Finally, understanding that most people don’t need to be right or utter the truth, but simply need to win, has made me much more cheerful and less sour observing everyday stupidities. It is no great insight to observe that I’ve never been one who has had much esteem for the admiration of my peers. I like to do my own thing. But tribal acclamation must be the best of all things for most humans, and now I understand why they fight unfairly and stupidly with such ease and naturalness: their aim not to be right in the eyes of nature, but to rise in the esteem their fellow human. That is the summum bonum.
Note: I’ll be very happy to be proven wrong in 15 years. But as it is I think by then we’ll be dealing with the final breakdown of the institutions of the republic in the wake of a Left-wing attempt to forestall the economic immiseration of the middle-class that failed.
* The main reason I hated religion as a child is the mindless boredom of attendance at services. I quickly realized I didn’t believe any of that tripe and never had. But the liberty that I have to dissent from public values may not be a liberty we always have. Private dissent may come back and become the norm as it has been for much of human history.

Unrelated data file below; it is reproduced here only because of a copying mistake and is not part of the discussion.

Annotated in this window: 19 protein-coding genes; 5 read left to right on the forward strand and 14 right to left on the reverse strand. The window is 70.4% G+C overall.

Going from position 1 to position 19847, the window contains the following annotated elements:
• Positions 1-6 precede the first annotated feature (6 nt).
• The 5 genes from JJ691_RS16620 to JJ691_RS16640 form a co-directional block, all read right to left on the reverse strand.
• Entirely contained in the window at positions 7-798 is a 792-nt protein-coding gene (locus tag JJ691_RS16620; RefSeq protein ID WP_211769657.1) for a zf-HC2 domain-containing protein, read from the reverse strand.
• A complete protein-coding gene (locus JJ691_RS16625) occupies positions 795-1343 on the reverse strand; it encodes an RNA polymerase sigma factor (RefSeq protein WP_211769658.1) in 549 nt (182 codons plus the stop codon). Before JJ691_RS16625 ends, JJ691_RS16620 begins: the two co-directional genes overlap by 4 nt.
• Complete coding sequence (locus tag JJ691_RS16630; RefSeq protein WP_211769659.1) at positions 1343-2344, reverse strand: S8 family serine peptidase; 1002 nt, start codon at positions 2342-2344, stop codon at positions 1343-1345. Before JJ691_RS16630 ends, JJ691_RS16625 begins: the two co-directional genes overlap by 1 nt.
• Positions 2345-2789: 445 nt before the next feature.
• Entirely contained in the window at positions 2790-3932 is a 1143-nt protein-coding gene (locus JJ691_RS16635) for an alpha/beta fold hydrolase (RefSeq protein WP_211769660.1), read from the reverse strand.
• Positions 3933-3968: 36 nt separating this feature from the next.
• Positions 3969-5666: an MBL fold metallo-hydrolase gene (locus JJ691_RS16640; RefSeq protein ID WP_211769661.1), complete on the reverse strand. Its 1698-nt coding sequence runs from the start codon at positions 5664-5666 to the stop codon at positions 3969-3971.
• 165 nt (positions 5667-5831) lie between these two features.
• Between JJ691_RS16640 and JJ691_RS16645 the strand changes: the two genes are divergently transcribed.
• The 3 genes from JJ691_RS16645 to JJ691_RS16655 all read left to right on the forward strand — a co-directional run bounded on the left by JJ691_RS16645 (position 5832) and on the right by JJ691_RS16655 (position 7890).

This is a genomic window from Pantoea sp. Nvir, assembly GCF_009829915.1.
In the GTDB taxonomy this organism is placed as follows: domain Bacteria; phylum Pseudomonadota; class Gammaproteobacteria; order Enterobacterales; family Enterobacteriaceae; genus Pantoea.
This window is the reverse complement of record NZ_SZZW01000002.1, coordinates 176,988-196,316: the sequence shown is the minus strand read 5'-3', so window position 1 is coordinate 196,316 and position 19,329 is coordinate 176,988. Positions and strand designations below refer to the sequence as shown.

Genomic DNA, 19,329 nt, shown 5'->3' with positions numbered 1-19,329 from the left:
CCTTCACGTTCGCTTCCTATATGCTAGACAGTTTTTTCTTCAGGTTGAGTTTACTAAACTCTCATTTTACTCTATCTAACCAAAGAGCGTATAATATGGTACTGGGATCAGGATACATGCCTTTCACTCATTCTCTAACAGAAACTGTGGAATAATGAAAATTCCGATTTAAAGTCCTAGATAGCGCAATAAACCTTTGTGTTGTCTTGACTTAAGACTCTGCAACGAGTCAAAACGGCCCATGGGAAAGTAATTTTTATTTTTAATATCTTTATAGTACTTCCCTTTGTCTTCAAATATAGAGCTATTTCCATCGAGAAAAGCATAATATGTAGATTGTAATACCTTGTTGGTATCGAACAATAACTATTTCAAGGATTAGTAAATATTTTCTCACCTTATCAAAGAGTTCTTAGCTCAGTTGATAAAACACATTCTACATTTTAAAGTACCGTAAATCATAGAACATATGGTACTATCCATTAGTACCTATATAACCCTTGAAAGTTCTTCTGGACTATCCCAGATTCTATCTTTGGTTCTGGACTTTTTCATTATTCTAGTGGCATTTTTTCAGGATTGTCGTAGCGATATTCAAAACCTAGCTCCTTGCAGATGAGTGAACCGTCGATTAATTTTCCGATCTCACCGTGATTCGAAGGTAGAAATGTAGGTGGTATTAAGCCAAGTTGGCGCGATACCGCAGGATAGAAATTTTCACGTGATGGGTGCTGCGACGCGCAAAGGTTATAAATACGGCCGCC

Will try to keep self-interested product placement to a minimum normally, but I thought I’d pass on that Helix has a $100 off sale for the next 72 hours. That means that the company I work for has a Neanderthal app on sale for $9.99. The regular price is $29.99, and added $80.00 for exome+ sequencing if you aren’t in the Helix database (which most people are not).
The upshot here is that the $9.99 will get you an exome+ sequence, which at some point in early 2018 you can download for $600. But if you don’t want to download it it’s a great way to get into the ecosystem on-the-cheap.
I assume most of my readers know what the exome is, but it’s basically the portion of your genome which is directly translated into functional proteins. That’s about ~1% of the genome, or ~30,000,000 bases. This is a major expansion on the SNP-chip platforms which are DTC which are in the 500,000 to 1,000,000 SNP range.